Staff turnover rates in small business on the rise

Staff turnover is increasingly common because the role advertised rarely marries up with the actual position.

Currently, recruitment skills within Human Resource Departments are damaging small-businesses culture. Recruitment skills are vital to ensure staff turnover rates is not systemic.

Human resources is essential to creating a culture of success and stability. Most of us would be very familiar with the statement “Human Resources are our most important asset.” My question is why so many small businesses are treating staff as easily replaceable and prepared to damage their culture, productivity and reputation. Most of the criticism must be squarely placed at the feet on the in-house human resource department or external recruitment firm. The culture of a business is directly influenced by the type of people hired and the process they adopt which is usually long winded and ineffective.

A recent survey conducted by the Australian Human Resource Institute (AHRI) states 16 per cent is the average turnover rate across all small businesses and industries in 2015. The turnover rate is up from 13 per cent in 2012 to 16 per cent in 2015.

ChitChat Recruitment agrees with AHRI survey of disgruntled staff and says that the role advertised rarely marries up with the actual position. Lack of strong people skills and metrics contributes to disillusioned staff leaving or asked to leave, creating a divisive culture of “we will find someone else to fill the position”. Here are some of the findings:

  • 40 per cent believe their workplace effectively uses data gathered on why people leave to inform retention strategies.
  • 32 per cent believe exit data is not used effectively in their workplace
  • 69 per cent report that the cost of turnover is not measured in their workplace
  • 59 per cent report turnover had a negative impact on the workplace performance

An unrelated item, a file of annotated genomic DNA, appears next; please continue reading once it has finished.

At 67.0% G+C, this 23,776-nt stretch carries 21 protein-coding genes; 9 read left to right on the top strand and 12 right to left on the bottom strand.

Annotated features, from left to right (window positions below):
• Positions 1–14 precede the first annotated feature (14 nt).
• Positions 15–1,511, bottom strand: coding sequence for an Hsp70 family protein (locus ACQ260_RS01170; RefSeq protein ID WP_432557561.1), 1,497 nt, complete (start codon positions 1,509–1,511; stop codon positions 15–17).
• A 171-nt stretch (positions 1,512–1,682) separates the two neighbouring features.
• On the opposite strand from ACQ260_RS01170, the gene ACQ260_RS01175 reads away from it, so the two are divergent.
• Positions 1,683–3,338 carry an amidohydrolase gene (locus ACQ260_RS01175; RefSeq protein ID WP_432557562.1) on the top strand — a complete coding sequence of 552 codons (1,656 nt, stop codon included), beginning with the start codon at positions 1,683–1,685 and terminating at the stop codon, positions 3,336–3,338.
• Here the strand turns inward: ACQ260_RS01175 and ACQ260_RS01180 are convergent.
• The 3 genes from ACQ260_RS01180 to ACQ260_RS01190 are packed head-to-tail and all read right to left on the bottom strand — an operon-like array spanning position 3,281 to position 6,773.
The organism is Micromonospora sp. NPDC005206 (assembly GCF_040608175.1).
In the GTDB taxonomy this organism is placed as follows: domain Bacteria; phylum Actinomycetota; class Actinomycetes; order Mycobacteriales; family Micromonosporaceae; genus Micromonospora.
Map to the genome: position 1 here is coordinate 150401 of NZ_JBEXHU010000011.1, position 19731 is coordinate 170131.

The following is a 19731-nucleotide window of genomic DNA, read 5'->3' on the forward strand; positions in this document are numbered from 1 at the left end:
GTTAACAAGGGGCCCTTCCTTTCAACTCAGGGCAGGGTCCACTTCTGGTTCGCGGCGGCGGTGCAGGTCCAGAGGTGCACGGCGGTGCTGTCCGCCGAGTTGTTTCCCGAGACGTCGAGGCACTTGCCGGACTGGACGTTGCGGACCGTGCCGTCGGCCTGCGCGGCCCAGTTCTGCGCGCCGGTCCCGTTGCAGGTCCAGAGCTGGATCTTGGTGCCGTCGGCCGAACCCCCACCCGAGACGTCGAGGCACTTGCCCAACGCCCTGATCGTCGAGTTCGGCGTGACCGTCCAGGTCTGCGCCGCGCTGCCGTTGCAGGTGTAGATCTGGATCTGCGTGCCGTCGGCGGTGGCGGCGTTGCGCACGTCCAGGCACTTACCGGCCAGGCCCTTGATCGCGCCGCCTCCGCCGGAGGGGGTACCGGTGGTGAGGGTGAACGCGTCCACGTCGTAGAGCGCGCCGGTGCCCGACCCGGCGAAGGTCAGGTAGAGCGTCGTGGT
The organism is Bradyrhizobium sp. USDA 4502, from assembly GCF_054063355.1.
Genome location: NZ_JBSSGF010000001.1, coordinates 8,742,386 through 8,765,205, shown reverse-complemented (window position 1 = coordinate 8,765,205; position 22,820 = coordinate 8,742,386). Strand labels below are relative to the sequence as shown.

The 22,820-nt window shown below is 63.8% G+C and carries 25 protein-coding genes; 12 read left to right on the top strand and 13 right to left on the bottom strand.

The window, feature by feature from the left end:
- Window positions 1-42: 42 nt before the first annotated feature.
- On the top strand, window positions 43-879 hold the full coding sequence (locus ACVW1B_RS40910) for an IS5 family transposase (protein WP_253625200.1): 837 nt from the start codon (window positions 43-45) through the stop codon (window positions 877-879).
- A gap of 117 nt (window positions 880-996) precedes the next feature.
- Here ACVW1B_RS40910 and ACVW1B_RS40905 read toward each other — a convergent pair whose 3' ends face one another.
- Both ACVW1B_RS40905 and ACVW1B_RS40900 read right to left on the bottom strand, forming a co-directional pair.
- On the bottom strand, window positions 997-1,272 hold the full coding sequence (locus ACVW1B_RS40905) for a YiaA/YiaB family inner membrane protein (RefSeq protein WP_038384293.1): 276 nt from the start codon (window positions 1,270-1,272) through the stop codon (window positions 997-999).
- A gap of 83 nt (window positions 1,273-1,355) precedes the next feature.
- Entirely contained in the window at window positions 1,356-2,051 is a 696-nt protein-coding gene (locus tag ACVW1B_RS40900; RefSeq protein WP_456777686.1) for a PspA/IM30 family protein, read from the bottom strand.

• 35 per cent would stay for job satisfaction
  • 27 per cent leave for a poor relationship with supervisor or manager
  • 47 per cent believe effective management and leadership the most effective way for businesses to retain workers

 

One main reason turnover of staff occurs in organisations is a toxic environment and/or the duties have not been fully disclosed to the candidate before they accept the offer. And some small businesses are not really appreciating their staff. 

Founder and CEO of ChitChat Recruitment, Toula Pirone, said, “Our mantra is a far more bespoke solution to recruitment. Best person for the job is the aim, emphasising the individual’s uniqueness, not a preconceived idea just from a CV.”

This is a far more customer-focused approach which clients value and appreciate by re-educating their mindset and thinking. Our aim is to identify the best person for the job, the whole person which includes personality, adaptabilities, not just education alone as it’s too shallow and limited a view.

“We take steps to ascertain the real culture, expectations and goals to be achieved for the roles we fill, rather than just concentrating on the duties and or qualifications. The value of candidate and the history of diverse work environments whether permanent or contract roles is an area many businesses overlook.”

Peter Wilson, Chairman of AHRI said, “On the whole, the findings indicate that while a low turnover rate is highly valued by respondents, tackling turnover and retention issues is still very much a work in progress for many Australia organisations.”

Ryan Z. Makris, Founder, Service Desk Coaching

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